On the floors of genocide: sand, shit, decomposing flesh and odd slippers

Preparing a mass grave in Rafah, southern Gaza. 

Mohammed Talatene DPA via ZUMA Press

Denied access to the world and hemmed in on land by barbed wire and electric fences, the Mediterranean shores used to be the singular place for Palestinians in Gaza to breathe in the majesty of God’s earth.

It’s where families went for fun, where lovers went to deepen their connections, where friends sat in the sand and confided in one another.

It’s where people went to think and contemplate a world so ungenerous to them.

Where they went to dance, smoke shisha and make memories.

But now those shores are torture.

As a coastal region, Gaza’s soil is sandy, even further inland. With nearly 75 percent of her population now living in makeshift tents, sand gets into everything.

It’s in the food, what little of it there is, an unwelcome grit in every bite. It clumps everyone’s hair, all the time.

It gets under the hijab, which women are now forced to wear all the time for lack of privacy. Their scalps constantly itch, and people are increasingly shaving their heads, a particularly painful decision for women and girls, which is yet another detail of this purposeful degradation of a whole society.

The lucky ones who have access to clean water can get a few hours respite before the authority of sand imposes itself again.

Wherever there is sand, there are tiny sand crabs, and more insects will follow as the weather warms.

A friend sent me photos of what she thought was a skin rash on her extremities, hoping I could consult with physicians for her. I recognized right away they were likely bug bites and two doctors confirmed my suspicion.

She swore she had been meticulous about cleaning her sleeping space daily, but the doctors explained such bugs could be too small to see. These microscopic assailants on her skin broke her a little, even though she had already endured the unendurable – indiscriminate bombs and bullets, lack of everything, gruesome scenes of death and dismemberment almost daily, the constant mind-scrambling buzzing of drones, deterioration of family members who need unavailable medications, and the inability to just go home.


The details of an ancient society being reduced to the most elemental primal ambitions is painful to witness. A friend who lived in a beautiful “smart home” apartment with modern amenities, who taught elementary school and ran children’s recreational after-school programs now structures her days around two awful visits to an outdoor toilet shared by hundreds of people.

It’s a putrid hole in the ground topped by a bucket that cuts into the skin. She doesn’t know where it leads but “it doesn’t flush, of course,” she says.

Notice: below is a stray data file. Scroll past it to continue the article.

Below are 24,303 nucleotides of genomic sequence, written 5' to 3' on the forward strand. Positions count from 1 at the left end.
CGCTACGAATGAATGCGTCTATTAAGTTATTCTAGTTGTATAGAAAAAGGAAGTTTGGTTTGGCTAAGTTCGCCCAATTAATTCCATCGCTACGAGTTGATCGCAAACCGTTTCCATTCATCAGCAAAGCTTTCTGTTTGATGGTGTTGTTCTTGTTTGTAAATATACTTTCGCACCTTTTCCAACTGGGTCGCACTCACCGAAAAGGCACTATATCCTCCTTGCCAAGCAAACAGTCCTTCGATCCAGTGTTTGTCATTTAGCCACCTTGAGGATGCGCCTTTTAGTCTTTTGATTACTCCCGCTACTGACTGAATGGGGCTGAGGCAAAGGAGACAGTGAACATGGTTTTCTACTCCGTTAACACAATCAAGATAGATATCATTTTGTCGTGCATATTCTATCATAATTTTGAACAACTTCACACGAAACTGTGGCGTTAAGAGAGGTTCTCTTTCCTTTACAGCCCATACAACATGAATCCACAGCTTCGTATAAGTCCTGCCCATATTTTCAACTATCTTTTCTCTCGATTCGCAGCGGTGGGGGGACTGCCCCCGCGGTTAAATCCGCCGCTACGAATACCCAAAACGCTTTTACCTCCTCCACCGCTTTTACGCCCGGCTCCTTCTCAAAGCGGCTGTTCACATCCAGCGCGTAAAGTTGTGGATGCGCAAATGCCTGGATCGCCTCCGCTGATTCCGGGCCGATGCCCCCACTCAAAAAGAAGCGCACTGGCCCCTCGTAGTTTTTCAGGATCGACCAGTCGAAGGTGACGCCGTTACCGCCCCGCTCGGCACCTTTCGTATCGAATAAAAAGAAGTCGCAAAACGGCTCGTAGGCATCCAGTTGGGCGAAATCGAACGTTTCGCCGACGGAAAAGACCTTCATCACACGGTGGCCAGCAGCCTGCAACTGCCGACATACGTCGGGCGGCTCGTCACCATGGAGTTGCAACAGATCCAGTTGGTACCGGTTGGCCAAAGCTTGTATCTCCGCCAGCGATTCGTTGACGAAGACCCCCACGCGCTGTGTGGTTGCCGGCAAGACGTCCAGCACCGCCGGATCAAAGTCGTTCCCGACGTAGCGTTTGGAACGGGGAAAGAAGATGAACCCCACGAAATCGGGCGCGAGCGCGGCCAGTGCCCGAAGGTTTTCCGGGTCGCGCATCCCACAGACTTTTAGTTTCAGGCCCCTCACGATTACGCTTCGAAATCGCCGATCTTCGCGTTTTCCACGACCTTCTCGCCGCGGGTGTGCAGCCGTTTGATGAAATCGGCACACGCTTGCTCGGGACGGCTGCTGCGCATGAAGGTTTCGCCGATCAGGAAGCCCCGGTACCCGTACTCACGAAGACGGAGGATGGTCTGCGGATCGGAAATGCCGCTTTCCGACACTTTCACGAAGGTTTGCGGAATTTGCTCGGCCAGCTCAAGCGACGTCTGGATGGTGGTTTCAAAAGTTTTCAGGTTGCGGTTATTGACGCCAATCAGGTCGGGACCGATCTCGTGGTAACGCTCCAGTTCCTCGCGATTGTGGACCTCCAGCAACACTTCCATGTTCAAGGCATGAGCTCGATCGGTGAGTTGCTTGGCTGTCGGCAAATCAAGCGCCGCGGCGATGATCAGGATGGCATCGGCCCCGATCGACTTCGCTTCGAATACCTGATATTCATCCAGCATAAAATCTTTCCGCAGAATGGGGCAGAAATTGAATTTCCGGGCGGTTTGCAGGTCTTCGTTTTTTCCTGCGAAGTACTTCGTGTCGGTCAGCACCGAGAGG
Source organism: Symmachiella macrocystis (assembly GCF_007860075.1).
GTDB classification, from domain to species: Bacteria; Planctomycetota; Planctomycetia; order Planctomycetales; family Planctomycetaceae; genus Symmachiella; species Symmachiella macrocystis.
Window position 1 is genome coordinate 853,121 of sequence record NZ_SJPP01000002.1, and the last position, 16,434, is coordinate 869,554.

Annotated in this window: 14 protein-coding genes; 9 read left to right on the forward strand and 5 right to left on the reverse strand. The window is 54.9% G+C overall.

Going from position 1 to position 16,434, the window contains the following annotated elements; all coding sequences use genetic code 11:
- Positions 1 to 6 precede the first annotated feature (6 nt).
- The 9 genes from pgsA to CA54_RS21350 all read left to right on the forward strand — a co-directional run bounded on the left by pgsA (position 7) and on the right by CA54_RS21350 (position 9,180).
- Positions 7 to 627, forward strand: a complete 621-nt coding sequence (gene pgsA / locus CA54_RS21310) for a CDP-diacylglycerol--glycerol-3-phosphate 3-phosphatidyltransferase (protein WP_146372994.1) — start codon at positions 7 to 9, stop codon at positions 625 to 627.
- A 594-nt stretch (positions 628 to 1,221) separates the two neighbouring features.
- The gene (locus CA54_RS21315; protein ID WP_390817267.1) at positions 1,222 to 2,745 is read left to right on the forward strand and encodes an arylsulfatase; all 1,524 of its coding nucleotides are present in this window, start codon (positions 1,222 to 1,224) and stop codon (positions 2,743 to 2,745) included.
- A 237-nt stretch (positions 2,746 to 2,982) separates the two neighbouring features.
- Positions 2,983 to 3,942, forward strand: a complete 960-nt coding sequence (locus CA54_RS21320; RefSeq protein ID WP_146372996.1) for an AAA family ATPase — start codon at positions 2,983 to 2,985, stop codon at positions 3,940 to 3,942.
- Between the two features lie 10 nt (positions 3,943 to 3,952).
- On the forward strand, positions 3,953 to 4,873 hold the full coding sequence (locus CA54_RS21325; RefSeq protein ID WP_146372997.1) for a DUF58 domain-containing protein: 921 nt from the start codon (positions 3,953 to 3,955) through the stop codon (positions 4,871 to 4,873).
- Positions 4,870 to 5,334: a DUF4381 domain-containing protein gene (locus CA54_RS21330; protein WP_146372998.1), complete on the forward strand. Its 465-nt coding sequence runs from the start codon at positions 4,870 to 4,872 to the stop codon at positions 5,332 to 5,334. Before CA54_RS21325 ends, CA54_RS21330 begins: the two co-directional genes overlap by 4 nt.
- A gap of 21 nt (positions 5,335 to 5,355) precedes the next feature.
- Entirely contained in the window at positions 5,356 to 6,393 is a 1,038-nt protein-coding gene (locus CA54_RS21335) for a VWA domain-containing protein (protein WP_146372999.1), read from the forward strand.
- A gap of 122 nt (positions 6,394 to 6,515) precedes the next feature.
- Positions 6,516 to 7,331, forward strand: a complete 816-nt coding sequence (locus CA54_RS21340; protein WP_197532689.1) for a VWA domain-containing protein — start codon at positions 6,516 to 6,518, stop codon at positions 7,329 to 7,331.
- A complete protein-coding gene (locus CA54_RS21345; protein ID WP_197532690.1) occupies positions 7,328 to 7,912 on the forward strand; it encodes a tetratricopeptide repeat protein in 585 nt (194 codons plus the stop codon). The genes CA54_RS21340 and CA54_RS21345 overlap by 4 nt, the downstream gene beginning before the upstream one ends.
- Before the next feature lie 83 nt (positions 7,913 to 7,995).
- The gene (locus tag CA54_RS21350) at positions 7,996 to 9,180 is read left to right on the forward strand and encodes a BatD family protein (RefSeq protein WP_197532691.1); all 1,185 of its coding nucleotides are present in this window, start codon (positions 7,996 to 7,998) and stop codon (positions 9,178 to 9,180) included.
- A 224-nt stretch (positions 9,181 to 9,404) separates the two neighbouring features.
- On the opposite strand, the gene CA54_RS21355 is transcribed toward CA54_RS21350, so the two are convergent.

Some people do their business outside the hole on the dirt floor, and so she must walk in shit sometimes. It has four plastic walls, but no ceiling, adding another layer of humiliation when it rains.

The very early morning is the best time to go because the line is shorter. She is careful when she eats or drinks, lest she need to go at the wrong time.

Her 6-year-old daughter is learning to hold it as long as possible. Her older boy can accompany his father at work where there’s a functioning toilet, but all he feels is guilt when he relieves himself, his mother tells me.

I brought her some basic toiletries, and she nearly cried at the touch of skin lotion.

“I keep thinking I’m going to wake up one day and realize this was all just a bad dream,” she says.

Terrible trail

It’s a sentiment I heard many times from different people in different parts of Gaza. The denigration of their lives has been so acute and rapid that the mind can barely comprehend reality.

“I never imagined this could ever be my life,” she says and then pauses, adding, “but I don’t feel I have a right to complain because at least my family is still alive.”

This too is something I heard repeatedly from people in Rafah.

They feel guilty to have survived so far. They feel privileged because they have food, however rancid or inadequate, while their friends, neighbors and other family members are slowly starving in northern and north-middle areas.

These are people who walked for hours with their hands up, mocked and taunted by Israeli soldiers along the way, terrified of looking down or bending to pick something up because that was cause for a sniper’s bullet, a fate many met along the way. Nearly everyone had their belongings looted by soldiers, who littered the road with whatever they didn’t want.

“My kids also saw dead people and human body parts on the side of the road in different states of decomposition. What will those images do in their heads?” she says.

Her 8-year-old son lost his left shibshib (slipper sandals) as they walked that terrible trail, but he had to keep walking with only the remaining one, because looking down or, worse, bending down, could get him killed.

Though he had remained stoic through unimaginable terror, the loss of his shoe is what dismantled his composure. He cried off and on, refusing his mother’s shibshib, until a fellow refugee walking alongside them, hands raised in the same fear, managed to scoot a discarded shibshib along the road toward him.

“Luckily it was the left foot so he had a pair again, even though they were mismatched,” his mother said.

susan abulhawa is a writer and activist. She visited Gaza in February and early March.